In his January 1, 2017, homily for the Solemnity of Mary, Mother of God, Pope Francis began the New Year by reminding us that “we are a people with a Mother; we are not orphans…Where there is a mother, there is unity, there is belonging, belonging as children.”
Remembering this can prevent the corrosive disease of becoming “spiritual orphans…having a narcissistic heart capable of looking only at its own interests. It grows when we forget that life is a gift we have received – and owe to others – a gift we are called to share in this common home.”
He finished by saying:
Jesus, at the moment of his ultimate self-sacrifice, on the cross, sought to keep nothing for himself, and in handing over his life, he also handed over to us his Mother. He told Mary: Here is your son; here are your children. We too want to receive her into our homes, our families, our communities and nations. We want to meet her maternal gaze. The gaze that frees us from being orphans; the gaze that reminds us that we are brothers and sisters, that I belong to you, that you belong to me, that we are of the same flesh. The gaze that teaches us that we have to learn how to care for life in the same way and with the same tenderness that she did: by sowing hope, by sowing a sense of belonging and of fraternity.
For a child is born to us,
a son is given to us...Is 9:5
The light of the Savior's coming dispels the night.
Let all the earth rejoice in everlasting day!
May the joy of Christ's birth be with you.
Peace and all good!
Homily for the Last Sunday of Advent, December 18, 2016
by Friar Nicholas Wolfla, OFM Conv.
Aside from the Hardy Boys and Brains Benton, I remember the first real novel I read. It was a book about Merlin by Mary Stewart called The Crystal Cave. For an eight year old boy, this was a huge book, that wasn’t dumbed down, that was written for an adult audience (I’ve since re-read it and its two sequels many times). It was wonderful and took me to places that I never thought existed, with people of legend.
After that, I started reading almost anything I could put my hands on. Tom Sawyer, Huck Finn, Treasure Island, The Invisible Man, 20,000 Leagues Under the Sea, The Time Machine, Conan, Tarzan, and the list goes on and on and on. To this day I’m likely to read two or more books a week, pure fiction but pure fun.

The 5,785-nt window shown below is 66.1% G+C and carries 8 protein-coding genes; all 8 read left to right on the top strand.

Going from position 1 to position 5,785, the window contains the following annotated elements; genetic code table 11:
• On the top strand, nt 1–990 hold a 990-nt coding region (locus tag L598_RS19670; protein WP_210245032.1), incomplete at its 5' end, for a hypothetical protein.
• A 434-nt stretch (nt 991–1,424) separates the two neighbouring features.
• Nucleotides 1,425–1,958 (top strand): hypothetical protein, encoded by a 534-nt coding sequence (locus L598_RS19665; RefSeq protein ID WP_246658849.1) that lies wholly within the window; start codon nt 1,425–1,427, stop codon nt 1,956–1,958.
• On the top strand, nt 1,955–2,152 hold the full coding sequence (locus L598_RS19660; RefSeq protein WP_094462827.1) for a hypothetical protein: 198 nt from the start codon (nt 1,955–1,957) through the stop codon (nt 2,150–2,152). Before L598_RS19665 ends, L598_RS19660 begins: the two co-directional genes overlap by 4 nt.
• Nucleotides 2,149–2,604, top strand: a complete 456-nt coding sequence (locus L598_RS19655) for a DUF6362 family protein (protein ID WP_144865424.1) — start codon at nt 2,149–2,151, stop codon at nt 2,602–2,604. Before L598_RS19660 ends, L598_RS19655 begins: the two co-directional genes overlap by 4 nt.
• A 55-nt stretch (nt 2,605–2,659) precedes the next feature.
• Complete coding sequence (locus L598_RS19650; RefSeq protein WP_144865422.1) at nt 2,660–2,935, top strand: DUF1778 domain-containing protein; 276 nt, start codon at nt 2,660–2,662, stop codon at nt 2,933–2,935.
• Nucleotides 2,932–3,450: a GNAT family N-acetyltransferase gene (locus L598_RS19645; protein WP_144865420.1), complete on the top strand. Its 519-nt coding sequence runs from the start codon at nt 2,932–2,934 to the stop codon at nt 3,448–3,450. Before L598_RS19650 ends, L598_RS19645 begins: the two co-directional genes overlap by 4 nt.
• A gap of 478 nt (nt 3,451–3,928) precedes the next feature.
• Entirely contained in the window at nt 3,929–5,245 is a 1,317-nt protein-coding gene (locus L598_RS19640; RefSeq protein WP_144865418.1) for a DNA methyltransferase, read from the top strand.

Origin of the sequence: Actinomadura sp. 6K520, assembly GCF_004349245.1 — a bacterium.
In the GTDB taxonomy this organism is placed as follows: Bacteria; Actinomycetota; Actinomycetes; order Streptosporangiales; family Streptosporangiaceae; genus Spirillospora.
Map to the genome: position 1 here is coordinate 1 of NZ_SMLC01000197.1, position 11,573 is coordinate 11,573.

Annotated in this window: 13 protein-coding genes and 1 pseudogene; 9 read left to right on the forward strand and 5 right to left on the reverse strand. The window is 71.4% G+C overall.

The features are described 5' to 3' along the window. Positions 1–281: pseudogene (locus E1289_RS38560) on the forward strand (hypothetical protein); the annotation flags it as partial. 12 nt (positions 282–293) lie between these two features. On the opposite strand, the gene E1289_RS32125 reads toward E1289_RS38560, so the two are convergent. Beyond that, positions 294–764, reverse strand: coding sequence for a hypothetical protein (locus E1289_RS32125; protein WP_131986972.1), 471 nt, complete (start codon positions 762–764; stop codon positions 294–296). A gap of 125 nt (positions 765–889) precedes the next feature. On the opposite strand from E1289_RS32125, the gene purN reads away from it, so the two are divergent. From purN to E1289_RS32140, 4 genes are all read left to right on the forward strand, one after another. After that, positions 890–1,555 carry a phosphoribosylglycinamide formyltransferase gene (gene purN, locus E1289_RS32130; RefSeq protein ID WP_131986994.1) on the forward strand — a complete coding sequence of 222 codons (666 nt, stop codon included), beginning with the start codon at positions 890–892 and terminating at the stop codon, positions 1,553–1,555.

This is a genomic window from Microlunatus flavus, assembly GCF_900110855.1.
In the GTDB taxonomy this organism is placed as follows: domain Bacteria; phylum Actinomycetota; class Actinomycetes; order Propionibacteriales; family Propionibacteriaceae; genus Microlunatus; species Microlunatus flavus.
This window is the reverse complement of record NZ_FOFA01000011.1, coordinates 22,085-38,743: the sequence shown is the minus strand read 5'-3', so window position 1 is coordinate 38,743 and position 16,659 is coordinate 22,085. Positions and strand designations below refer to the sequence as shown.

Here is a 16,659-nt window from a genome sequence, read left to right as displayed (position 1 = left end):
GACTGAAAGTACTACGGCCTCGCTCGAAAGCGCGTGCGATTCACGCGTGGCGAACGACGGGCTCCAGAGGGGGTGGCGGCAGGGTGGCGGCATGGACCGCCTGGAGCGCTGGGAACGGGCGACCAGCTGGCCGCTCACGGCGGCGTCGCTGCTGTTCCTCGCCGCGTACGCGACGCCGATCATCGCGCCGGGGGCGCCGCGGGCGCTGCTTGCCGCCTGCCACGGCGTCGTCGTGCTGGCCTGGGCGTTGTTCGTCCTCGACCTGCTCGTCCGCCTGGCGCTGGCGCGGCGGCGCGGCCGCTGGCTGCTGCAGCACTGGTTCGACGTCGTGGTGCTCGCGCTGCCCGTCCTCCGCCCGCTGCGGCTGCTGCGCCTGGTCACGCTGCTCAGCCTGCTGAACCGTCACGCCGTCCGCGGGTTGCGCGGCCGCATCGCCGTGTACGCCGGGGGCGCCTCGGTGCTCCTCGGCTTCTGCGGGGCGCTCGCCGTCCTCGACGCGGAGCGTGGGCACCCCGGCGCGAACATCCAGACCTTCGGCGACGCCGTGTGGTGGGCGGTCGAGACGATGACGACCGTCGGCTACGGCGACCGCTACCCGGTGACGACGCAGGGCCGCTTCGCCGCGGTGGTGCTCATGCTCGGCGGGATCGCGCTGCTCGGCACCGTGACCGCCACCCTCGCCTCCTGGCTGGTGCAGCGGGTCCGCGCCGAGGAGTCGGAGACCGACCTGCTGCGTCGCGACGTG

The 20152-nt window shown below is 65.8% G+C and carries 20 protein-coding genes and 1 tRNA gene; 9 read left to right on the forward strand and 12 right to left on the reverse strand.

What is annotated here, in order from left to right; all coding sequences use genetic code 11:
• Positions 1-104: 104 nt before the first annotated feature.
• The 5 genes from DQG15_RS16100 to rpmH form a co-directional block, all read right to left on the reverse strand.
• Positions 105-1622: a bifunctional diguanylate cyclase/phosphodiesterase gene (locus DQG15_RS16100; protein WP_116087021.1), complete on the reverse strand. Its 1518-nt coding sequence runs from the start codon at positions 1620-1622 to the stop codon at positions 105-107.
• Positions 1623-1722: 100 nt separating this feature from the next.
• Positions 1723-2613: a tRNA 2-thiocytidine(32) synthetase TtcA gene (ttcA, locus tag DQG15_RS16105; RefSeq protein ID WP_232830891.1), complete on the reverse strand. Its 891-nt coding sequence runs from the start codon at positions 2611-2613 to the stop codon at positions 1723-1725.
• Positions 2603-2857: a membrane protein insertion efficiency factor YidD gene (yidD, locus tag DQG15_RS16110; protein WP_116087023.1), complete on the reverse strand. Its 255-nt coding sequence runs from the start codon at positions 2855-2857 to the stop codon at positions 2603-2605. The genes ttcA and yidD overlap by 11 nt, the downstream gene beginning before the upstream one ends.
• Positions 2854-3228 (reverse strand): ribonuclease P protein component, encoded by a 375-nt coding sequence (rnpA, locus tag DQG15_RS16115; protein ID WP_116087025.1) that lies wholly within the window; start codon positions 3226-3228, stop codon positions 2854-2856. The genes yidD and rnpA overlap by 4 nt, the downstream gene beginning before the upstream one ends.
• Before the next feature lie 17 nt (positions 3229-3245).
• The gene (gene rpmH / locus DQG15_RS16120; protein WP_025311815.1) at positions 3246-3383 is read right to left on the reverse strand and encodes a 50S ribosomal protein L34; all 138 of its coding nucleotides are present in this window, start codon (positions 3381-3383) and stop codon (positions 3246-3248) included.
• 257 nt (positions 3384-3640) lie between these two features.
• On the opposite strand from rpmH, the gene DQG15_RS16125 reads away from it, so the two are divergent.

The one thing that all of these had in common, and still do for me, is that these books opened up the possibilities of what could be. Edgar Rice Burroughs, Jules Verne, and Gene Roddenberry among others showed me the unknown, showed me what we could be and what we could do, and most importantly engaged us within those realities, many of which have come true. Each of these authors wrote about a hero who braved the unknown and walked through paths untaken; faced dangers, moments of laughter, moments of love, moments of wonder and magic; and ended up in a new place in life, a new life, or a champion of their worlds.
These authors saw what Joseph saw: that to stay in the past, to not embrace the unknown, to idealize the status quo, is not life giving, but is death. Joseph, although betrothed to Mary, was actually considered to have been legally married to her. Her transfer to his clan for living had not yet occurred, but she was considered, for practical purposes, already his property and wife. The dowry would have been exchanged, the promises given, the contracts done – she was his.
Then she has to admit to Joseph that she is pregnant and not only that she tells him that the Father is God, that she is carrying God’s son. You can imagine how that had to go over. And Joseph was faced with one of two possibilities: (1) Denounce her and have her put to death by stoning as prescribed by Judaic Law; or (2) To quietly divorce her, allow her to leave under the cover of night, and begin a new life, under a lie, that her husband was dead or some such thing. Joseph, being the upright and truly righteous man he was, chose the latter. He chose to let her go.